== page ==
This book examines consumer behavior using the “life course” paradigm, a multidisciplinary framework for studying people's lives, structural contexts, and social change. It contributes to marketing research by providing new insights into the study of consumer behavior and illustrating how to apply the life course paradigm’s concepts and theoretical perspectives to study consumer topics in an innovative way.
Although a growing number of marketing researchers, either implicitly or explicitly, subscribe to life course perspectives for studying a variety of consumer behaviors, their efforts have been limited due to a lack of theories and methods that would help them study consumers over the lifecycle. When studying consumers over their lifespan, researchers examine differences in the consumer behaviors of various age groups (e.g., children, baby boomers, elderly, etc.) or family life stages (e.g., bachelors, full nesters, empty nesters, etc.), inferring that consumer behavior changes over time or linking consumption behaviors to previous experiences and future expectations. Such efforts, however, have yet to benefit from an interdisciplinary research approach. This book fills this gap in consumer research by informing readers about the differences between some of the most commonly used models for studying consumers over their lifespan and the life course paradigm, and providing implications for research, public policy, and marketing practice.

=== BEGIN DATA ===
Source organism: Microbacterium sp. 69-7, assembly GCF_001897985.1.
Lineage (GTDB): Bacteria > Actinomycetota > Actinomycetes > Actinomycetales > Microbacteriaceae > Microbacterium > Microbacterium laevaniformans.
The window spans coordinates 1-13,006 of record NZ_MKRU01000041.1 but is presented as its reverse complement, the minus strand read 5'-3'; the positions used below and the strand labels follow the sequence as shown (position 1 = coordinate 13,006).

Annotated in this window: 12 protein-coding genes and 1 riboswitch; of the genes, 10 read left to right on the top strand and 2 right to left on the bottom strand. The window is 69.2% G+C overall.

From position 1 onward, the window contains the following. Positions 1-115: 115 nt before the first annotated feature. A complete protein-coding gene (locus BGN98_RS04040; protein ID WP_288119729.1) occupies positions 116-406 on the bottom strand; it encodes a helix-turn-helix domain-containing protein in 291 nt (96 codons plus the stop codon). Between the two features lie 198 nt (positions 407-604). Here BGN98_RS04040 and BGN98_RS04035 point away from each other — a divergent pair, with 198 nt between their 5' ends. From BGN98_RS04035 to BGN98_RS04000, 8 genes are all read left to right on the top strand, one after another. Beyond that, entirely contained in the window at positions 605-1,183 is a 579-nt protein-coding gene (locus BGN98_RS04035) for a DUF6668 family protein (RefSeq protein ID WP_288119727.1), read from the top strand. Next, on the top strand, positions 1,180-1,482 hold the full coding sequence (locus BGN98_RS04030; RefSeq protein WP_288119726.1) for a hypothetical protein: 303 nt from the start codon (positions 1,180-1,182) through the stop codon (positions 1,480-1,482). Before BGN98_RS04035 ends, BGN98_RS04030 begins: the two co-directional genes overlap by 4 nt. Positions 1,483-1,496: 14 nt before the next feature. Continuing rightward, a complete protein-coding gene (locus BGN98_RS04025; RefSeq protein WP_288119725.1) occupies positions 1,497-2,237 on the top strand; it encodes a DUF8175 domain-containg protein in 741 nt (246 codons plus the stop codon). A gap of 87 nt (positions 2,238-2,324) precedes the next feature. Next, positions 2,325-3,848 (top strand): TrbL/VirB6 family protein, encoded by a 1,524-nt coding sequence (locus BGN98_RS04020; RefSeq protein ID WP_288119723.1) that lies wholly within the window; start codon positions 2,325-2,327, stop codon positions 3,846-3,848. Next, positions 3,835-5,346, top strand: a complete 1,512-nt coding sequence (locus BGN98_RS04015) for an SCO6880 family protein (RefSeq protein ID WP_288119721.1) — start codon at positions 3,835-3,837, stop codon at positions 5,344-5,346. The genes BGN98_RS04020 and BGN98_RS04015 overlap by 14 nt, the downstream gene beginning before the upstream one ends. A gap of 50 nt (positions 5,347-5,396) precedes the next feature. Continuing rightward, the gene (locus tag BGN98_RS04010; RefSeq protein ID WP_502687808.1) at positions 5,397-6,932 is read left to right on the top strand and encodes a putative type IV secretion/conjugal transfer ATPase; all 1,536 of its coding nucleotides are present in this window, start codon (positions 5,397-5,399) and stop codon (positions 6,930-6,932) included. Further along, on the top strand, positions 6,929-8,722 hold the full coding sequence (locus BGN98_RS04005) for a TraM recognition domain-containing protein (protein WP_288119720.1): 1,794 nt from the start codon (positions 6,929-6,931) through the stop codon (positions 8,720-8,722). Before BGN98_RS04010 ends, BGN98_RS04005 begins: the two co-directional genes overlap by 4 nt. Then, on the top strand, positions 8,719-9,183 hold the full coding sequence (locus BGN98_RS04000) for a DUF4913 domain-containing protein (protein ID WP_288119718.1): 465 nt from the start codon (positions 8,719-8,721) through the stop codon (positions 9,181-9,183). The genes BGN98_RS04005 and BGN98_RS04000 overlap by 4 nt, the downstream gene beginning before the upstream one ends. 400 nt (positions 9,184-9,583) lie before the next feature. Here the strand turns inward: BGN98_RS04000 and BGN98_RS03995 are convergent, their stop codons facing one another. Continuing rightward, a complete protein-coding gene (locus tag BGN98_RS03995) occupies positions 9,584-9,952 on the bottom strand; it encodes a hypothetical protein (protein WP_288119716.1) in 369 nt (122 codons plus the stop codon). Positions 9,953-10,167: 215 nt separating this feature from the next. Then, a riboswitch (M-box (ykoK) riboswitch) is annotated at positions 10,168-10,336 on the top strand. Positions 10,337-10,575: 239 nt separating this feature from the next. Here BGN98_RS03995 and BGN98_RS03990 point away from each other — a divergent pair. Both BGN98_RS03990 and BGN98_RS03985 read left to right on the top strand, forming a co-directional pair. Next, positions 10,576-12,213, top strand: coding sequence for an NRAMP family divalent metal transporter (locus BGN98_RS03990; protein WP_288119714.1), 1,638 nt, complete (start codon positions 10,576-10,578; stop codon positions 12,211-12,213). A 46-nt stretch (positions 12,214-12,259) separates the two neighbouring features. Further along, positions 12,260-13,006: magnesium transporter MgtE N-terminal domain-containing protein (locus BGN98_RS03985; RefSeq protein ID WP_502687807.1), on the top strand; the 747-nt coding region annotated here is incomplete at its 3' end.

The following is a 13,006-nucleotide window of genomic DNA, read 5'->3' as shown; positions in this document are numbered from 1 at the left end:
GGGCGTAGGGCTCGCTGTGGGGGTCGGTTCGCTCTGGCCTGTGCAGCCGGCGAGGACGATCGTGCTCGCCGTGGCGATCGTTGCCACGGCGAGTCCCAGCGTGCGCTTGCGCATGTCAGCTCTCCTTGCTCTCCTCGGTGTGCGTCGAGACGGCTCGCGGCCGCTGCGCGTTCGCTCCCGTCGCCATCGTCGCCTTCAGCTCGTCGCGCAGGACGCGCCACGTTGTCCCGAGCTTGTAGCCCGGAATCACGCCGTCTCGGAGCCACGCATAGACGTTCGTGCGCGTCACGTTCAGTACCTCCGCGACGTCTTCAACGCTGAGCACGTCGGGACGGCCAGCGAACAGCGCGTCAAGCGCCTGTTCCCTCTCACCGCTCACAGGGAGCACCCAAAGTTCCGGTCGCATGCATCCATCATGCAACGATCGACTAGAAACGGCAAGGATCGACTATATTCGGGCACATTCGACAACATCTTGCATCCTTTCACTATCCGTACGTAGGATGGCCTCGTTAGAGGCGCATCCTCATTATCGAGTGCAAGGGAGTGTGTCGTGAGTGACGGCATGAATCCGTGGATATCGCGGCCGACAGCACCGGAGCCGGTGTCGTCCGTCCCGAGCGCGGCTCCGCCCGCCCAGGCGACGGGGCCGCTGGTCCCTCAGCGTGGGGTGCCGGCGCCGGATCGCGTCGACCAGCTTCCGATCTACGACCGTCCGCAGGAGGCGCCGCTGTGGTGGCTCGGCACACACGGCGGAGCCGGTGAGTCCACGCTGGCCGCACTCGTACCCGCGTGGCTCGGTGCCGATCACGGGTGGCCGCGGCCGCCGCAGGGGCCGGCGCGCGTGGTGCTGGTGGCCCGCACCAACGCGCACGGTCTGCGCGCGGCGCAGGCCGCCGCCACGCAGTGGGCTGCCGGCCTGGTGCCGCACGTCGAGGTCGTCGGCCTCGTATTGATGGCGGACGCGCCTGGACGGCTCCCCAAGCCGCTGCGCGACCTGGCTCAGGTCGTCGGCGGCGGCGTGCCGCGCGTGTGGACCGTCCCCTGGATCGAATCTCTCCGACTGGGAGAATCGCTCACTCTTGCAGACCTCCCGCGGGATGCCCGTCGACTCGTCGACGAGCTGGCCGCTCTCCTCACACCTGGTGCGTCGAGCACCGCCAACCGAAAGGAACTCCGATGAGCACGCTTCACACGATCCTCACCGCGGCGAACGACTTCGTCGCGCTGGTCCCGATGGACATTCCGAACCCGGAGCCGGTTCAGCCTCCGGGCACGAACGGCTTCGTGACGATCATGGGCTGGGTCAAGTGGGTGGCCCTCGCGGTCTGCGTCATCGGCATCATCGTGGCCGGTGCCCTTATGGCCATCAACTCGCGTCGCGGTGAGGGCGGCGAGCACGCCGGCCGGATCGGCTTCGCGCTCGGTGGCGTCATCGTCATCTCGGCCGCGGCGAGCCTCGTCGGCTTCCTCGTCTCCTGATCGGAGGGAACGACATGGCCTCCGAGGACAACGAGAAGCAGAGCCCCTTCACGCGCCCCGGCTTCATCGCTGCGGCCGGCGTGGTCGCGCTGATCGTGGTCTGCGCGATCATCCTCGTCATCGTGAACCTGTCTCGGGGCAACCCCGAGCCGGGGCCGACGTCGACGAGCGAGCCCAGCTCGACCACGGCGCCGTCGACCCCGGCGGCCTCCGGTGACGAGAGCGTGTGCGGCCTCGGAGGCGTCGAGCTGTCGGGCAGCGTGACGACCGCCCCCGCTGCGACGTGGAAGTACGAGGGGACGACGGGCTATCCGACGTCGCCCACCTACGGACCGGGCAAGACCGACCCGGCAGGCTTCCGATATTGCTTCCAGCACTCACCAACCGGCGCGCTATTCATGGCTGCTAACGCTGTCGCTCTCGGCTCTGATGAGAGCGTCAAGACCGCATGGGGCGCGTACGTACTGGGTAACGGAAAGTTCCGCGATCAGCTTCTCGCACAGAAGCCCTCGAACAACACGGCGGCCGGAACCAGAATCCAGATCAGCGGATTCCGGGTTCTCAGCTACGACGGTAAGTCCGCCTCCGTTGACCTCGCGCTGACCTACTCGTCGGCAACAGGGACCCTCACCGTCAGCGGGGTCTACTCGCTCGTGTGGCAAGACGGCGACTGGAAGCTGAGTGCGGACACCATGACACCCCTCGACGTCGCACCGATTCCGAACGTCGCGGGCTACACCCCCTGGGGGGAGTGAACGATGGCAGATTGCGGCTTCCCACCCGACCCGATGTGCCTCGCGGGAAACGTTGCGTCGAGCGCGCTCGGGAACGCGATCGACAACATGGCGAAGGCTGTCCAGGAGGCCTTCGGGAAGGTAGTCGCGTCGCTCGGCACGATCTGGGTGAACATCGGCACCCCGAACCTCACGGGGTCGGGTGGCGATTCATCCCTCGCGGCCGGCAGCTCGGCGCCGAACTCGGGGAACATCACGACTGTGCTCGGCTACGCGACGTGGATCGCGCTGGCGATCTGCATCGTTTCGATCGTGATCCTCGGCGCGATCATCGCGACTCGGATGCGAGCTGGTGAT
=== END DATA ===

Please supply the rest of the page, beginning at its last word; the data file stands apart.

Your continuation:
Presenting applications of the life course approach in such research topics as decision making, maladaptive behaviors (e.g., compulsive buying, binge eating), consumer well-being, and cognitive decline, this book is beneficial for students, scholars, professors, practitioners, and policy makers in consumer behavior, consumer research, consumer psychology, and marketing research.